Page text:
May we introduce? Lambertskirch, the latest kid on the Weingut Peter Lauer block. Read about this new vineyard coming into production with the 2014 vintage.
With only 0.2 ha, the Lambertskirch is a very small vineyard situated downriver to the Schonfels. As the Schonfels, it faces to the south-east and is tucked on a rock above the shores of the Saar. As Florian Lauer (Weingut Peter Lauer) explained to us, "The soil proves incredibly rocky with big chunky lumps of hard grey slate. The slate from the near-by quarry, known as Lambertsberger, was used to build the local church and many houses in the village. Given the size of the slate lumps, I doubt very much that the vineyard had ever been worked extensively."
The “miracles” of the 1971 vineyard reform made this vineyard part of the single vineyard Ayler Scheidterberg, which refers to a hill ... "only" a mile away. However, Florian will never refer to the Scheidterberg and only put Lambertskirch forward.
This tiny vineyard has a long history. Florian Lauer reckons it got planted in the first half of the 19th century as it already appears on vineyard maps of the 1860s but not on those of 1810-1820. It got its name because, next to it, there is a chapel dedicated to Saint Lambertus.
For all we could trace back, the vineyard was the property of the Hausen-Mabilon Estate, a major Estate in the region which owned great vineyards in Ayl and Ockfen. The Hausen-Mabilon family was also one of the most highly regarded bell foundries of the country, an activity it only gave up in the 2000s.
In 2000, the ailing Hausen-Mabilon Estate tore up the Lambertskirch parcel.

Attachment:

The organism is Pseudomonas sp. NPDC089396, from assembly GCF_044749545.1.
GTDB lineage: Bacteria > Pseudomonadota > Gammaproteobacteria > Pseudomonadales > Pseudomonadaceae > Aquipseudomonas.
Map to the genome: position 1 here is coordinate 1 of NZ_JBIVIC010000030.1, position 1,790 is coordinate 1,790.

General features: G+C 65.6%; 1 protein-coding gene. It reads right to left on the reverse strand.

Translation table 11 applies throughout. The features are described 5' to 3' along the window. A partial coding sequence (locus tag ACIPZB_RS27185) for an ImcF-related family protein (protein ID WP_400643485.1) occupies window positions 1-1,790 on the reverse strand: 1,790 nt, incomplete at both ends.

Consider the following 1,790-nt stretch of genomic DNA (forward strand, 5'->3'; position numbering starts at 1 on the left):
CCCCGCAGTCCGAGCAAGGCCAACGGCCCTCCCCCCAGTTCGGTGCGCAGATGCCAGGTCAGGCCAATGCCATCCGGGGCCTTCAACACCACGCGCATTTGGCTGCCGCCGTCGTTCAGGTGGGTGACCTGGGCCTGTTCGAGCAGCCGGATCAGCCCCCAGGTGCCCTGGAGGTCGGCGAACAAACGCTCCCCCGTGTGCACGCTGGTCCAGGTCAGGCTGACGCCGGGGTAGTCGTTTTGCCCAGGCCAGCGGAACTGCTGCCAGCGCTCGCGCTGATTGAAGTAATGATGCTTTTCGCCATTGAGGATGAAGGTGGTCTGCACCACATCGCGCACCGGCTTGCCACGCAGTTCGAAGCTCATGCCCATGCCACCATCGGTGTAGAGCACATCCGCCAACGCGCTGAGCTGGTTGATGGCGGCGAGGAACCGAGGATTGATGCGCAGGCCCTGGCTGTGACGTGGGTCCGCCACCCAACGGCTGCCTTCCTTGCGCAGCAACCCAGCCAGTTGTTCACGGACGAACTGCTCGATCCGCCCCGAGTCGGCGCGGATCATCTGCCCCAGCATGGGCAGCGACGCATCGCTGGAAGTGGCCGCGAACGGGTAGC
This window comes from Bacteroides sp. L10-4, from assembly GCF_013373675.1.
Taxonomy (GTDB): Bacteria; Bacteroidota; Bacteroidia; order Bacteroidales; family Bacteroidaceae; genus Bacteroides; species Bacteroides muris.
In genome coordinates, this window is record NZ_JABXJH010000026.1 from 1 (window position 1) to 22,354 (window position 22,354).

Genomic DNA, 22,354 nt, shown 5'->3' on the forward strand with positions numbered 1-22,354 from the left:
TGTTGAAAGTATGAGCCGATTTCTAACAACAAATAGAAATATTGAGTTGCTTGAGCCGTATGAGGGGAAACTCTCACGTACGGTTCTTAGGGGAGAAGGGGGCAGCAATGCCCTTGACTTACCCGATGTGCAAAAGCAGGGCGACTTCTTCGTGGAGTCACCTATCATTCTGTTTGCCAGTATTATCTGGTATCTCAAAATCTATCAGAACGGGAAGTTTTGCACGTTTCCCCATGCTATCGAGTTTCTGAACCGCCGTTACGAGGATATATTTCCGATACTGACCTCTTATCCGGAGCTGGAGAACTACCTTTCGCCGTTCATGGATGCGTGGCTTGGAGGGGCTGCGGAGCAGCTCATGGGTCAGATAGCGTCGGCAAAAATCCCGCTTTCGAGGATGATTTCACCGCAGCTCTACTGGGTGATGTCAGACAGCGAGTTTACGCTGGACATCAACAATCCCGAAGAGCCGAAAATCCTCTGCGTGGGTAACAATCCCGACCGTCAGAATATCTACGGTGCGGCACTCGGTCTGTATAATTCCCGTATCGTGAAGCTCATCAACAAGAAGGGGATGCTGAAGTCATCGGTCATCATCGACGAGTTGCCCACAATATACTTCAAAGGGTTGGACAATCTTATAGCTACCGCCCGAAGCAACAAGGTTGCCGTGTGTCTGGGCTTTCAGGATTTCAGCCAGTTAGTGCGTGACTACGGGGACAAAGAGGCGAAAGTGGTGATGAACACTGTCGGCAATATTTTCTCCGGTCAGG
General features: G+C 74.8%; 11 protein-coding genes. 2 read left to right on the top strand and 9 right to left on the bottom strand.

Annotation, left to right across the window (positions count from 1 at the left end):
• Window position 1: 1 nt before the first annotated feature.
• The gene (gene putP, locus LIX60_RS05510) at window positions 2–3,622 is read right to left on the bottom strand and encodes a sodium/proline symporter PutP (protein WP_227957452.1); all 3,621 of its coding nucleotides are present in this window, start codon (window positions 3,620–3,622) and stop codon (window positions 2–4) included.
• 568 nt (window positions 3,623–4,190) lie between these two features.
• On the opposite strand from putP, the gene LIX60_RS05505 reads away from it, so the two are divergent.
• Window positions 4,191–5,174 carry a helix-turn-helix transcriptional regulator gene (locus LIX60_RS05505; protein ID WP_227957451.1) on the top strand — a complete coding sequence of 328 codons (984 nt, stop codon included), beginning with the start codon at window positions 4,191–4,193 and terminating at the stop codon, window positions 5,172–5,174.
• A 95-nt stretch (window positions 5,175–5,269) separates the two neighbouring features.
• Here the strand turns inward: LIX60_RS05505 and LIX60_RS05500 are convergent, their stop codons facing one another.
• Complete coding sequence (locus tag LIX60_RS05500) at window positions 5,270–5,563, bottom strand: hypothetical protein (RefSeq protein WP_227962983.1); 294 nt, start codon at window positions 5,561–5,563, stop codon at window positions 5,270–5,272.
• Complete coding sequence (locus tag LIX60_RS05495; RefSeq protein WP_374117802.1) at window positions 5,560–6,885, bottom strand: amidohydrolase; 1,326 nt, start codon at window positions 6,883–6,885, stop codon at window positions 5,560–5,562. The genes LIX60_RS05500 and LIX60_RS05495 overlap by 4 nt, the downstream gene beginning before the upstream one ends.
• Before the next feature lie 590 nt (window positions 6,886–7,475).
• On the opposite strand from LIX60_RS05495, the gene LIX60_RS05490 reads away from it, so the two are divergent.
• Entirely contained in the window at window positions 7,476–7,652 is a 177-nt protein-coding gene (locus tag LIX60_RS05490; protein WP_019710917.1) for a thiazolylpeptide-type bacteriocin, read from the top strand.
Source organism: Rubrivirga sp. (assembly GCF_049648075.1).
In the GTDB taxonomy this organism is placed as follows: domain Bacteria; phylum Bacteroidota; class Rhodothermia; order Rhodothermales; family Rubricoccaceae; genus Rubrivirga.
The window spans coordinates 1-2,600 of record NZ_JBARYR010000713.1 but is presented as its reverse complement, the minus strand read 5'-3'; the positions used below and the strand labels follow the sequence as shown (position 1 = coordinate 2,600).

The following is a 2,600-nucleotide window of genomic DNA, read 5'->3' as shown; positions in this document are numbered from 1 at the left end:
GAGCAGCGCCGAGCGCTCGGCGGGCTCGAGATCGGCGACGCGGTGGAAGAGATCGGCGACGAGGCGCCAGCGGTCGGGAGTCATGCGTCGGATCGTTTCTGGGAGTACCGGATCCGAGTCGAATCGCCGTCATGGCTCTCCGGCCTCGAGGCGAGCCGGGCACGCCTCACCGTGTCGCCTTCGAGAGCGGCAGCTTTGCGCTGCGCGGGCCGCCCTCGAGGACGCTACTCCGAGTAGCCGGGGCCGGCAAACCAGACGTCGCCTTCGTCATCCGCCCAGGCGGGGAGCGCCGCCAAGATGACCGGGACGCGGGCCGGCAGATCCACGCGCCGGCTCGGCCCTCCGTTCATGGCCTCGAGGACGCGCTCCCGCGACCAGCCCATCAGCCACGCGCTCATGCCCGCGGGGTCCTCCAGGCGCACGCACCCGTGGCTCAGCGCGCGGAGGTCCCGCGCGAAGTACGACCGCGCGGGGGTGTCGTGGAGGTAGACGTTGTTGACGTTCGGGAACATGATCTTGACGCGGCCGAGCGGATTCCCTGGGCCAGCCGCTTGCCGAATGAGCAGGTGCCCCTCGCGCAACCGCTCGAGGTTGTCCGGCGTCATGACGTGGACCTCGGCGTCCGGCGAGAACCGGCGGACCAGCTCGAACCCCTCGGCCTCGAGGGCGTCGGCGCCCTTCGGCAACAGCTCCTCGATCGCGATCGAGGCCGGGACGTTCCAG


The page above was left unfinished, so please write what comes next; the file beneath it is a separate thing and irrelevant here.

This could have been the end of the story was it not for the Lauer, who had always had an eye on this vineyard. From the early 1970s until the 1990s, when the Hausen-Mabilon family leased out most of its holdings, Peter Lauer Senior came into the benefit of tending this vineyard and got to appreciate and admire it.
In 2010, the Lauer jumped on the opportunity to buy the vineyard (planted with fruit trees at that time) when it came up for sale. They cleared it immediately (this proved a heck of a work as this account "clearing a vineyard for planting" shows) and replanted it in 2012 with a mix of clone selections from very old vines. 2014 is the first production year, yielding a tiny amount of Spätlese.
The Lambertskirch is incredibly stony with a good proportion of slate. So how does this carries over into the taste? It is still early days and the 2014 Spätlese has seen some botrytis, so it is not easy to extract a terroir profile yet. However, the soil seems to underline the fruity side of Riesling, with a slightly undercooled touch of fresh herbs and smoke running through the wine.
It will be fascinating to see how this wine develops with time. But already now, it is heartening to taste the first “result” of this historic vineyard being revived!
© Text by Mosel Fine Wines "The Independent Review of Mosel Riesling ... and beyond!"
Disclaimer: Mosel Fine Wines is an independent publication and has no commercial relationship with any Estate, association or organization featured in this article.